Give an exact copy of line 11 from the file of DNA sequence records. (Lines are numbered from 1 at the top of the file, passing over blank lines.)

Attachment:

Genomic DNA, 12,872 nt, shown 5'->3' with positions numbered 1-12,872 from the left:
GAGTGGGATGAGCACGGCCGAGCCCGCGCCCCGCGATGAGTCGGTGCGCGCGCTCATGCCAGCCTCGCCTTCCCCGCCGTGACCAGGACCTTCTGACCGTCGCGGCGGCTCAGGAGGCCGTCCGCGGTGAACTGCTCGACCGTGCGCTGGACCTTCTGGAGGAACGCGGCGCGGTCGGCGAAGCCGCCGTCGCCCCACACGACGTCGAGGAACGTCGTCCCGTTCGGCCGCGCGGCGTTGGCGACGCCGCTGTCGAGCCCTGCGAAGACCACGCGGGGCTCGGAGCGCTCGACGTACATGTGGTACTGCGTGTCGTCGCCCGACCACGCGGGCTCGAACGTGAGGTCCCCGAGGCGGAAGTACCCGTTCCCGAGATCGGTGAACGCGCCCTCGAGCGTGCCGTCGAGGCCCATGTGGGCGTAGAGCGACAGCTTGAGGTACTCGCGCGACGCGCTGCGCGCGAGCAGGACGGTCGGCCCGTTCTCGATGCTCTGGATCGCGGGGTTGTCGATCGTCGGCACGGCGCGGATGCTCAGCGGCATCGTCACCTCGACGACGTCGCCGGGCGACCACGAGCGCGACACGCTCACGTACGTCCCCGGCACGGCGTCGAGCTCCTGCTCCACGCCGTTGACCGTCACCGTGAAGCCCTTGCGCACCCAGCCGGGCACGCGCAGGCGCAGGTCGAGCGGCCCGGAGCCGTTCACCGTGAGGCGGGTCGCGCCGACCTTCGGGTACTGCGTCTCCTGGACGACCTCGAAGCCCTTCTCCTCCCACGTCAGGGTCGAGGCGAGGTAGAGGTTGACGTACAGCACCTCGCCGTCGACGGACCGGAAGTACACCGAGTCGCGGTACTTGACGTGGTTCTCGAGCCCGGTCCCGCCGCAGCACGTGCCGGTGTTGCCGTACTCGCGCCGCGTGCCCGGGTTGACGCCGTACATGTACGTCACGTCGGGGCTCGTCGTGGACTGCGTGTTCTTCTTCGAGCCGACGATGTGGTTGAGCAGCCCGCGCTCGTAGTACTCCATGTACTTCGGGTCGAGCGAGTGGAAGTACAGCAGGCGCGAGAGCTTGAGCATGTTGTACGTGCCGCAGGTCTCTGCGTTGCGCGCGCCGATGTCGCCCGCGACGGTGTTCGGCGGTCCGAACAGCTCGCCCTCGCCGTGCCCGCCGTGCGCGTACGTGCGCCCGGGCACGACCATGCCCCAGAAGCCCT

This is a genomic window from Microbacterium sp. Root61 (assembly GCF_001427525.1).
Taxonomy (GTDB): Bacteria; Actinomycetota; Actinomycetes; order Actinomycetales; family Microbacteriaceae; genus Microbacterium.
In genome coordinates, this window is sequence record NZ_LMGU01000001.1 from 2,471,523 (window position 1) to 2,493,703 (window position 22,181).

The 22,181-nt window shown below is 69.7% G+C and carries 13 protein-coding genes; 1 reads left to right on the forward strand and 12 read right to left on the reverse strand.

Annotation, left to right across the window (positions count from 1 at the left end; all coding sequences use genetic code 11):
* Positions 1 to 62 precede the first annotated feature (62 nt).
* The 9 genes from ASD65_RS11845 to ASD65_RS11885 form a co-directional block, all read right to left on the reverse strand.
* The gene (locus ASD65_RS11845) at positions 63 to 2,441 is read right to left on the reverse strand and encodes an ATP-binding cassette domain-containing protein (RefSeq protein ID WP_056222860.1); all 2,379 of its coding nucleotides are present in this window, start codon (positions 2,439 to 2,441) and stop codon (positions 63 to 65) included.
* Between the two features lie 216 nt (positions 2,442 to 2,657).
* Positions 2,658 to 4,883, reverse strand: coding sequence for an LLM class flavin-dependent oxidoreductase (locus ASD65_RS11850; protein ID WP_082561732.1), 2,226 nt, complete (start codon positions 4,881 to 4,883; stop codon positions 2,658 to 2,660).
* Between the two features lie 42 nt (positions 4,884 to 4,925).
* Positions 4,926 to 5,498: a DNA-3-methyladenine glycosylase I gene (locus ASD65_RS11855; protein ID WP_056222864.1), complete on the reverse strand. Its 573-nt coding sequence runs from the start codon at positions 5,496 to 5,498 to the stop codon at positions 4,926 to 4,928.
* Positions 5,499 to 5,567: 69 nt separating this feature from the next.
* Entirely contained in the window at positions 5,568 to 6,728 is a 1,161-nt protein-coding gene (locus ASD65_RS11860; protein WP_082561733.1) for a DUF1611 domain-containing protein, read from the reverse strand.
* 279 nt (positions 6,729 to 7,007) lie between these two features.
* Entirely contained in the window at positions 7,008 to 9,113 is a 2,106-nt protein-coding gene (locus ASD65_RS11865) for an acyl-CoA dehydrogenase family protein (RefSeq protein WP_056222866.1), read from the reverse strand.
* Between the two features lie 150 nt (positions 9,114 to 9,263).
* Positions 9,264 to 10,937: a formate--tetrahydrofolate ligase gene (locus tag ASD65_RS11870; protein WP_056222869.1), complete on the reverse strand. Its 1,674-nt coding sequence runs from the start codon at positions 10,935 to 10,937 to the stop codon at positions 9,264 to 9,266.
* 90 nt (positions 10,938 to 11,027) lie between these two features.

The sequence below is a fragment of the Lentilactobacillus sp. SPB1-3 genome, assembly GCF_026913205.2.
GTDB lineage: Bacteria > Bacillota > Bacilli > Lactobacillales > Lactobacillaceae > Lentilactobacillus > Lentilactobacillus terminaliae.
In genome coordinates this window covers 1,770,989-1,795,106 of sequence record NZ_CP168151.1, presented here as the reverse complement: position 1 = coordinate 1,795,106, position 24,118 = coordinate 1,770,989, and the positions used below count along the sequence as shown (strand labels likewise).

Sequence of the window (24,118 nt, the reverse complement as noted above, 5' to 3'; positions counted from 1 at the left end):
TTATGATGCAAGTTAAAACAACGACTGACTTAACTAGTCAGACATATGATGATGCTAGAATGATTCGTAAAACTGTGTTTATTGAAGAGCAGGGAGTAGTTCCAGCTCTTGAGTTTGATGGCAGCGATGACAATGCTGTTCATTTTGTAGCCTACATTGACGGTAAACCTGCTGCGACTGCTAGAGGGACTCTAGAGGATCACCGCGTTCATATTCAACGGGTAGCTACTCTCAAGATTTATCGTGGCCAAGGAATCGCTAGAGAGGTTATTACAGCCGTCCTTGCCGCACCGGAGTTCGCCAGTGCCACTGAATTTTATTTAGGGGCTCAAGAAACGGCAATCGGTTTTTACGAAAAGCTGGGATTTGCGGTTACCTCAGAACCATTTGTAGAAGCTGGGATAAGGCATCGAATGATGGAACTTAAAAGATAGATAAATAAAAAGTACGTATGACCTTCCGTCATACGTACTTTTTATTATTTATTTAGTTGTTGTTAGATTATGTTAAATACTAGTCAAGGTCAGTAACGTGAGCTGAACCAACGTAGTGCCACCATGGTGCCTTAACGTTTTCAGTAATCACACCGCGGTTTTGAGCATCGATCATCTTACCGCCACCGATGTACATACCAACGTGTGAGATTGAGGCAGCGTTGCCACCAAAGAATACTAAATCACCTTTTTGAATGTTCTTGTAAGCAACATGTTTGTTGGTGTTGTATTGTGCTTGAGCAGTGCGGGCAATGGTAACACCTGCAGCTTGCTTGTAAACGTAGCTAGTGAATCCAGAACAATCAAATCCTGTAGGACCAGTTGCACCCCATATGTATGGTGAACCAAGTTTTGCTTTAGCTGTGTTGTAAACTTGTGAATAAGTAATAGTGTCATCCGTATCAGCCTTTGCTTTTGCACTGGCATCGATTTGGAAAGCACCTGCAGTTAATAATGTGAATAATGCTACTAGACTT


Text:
* Between the two features lie 216 nt (positions 2,442 to 2,657).